More DW Blogs DW.COM

Adventure Sports

with Stefan Nestler

The yeti is dead, long live the yeti!

Yeti skull in Khumjung Monastery

As a child, everyone has probably experienced this phase. Actually, you know that Santa Claus does not exist and that it’s your parents who put the presents under the tree. And yet you are repressing this fact – simply because Santa is part of the party. Something like that happens to me with the yeti. Actually, I do not believe that this huge mountain monster on two legs really exists, however, for me, the myth and the countless legends about the abominable snowman are simply part of the Himalayas. Therefore, I find it – quite frankly – rather silly that American scientists from the University of Buffalo now stand up and say: The yeti is actually a bear.

Bear hair and dog tooth

Himalayan brown bear

They studied 24 samples that had been attributed to yetis and stored in various monasteries and museums or collected on trips to Pakistan – including bones, hair and faeces – and compared them to the DNA of known species. The result: Almost all of them could be assigned to bears: Himalayan brown bear, Tibetan brown bear, Continental Eurasian brown bear and Asian black bear. Only one alleged yeti tooth from one of the Messner Mountain Museums turned out to be from a dog. Reinhold Messner feels confirmed – not because of the dog tooth, but because of the bear remains. After all, he himself had written a yeti book (and earned good money) almost 20 years ago, exposing the mountain monster as a brown bear.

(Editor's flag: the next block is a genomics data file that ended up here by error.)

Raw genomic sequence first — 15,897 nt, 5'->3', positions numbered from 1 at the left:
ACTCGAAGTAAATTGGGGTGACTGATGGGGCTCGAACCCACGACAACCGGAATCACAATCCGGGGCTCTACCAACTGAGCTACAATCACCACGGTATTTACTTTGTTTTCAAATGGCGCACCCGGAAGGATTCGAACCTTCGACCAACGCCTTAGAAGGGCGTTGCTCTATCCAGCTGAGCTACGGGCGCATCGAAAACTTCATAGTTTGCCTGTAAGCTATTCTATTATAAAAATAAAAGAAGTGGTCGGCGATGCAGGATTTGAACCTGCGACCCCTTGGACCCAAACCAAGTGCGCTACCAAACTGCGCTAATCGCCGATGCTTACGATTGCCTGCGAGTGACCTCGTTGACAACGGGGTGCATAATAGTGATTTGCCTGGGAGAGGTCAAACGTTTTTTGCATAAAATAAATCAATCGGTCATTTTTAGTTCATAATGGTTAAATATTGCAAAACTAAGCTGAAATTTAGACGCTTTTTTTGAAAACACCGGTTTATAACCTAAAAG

Three dead yaks

Machhermo Peak

Whether in Tibet, Nepal or Bhutan, throughout the Himalayas, stories about yetis, attacking yak herds and shepherds or even abducting people, have been handed down for centuries. Allegedly there was an incident in the Everest region even in 1974: Lhakpa Doma Sherpa claimed she had been attacked by a five feet tall (or rather small) yeti when she had been guarding her yak herd in the Gokyo Valley. The yeti had pulled out her braids and torn her dress, said the then 19-year-old Sherpani. Just because she had played possum, she had survived, Lhakpa said, adding that the yeti had killed three yaks.

Laughing with erect neck hair

Yeti tracks? (found by the British climber Frank Smythe in 1937)

The incident is even noted on my 2000 National Geographic trekking map, which I still used last year while hiking through the Gokyo Valley. When we passed the alleged or real site of the yeti attack near the 4470-meter-high village of Machhermo, I alerted my son and our guide about the possible danger. We laughed – and yet there was just that little bit of uncertainty that could briefly make the hair on your neck stand on end: Did it happen that way after all?

The Yeti is alive!

Yeti (bear) bone from a cave in Tibet

If you read carefully, even the US scientists are keeping a  little back door open when they conclude their study as “strongly suggesting that the biological basis of the yeti legend is local brown and black bears.” The shadow of a doubt remains.  Maybe people just offered bear hair or bones as yeti relics because the real abominable snowmen were too strong and smart to wangle them out of it. The Yeti is alive – like Santa!


1. December 2017 | 15:09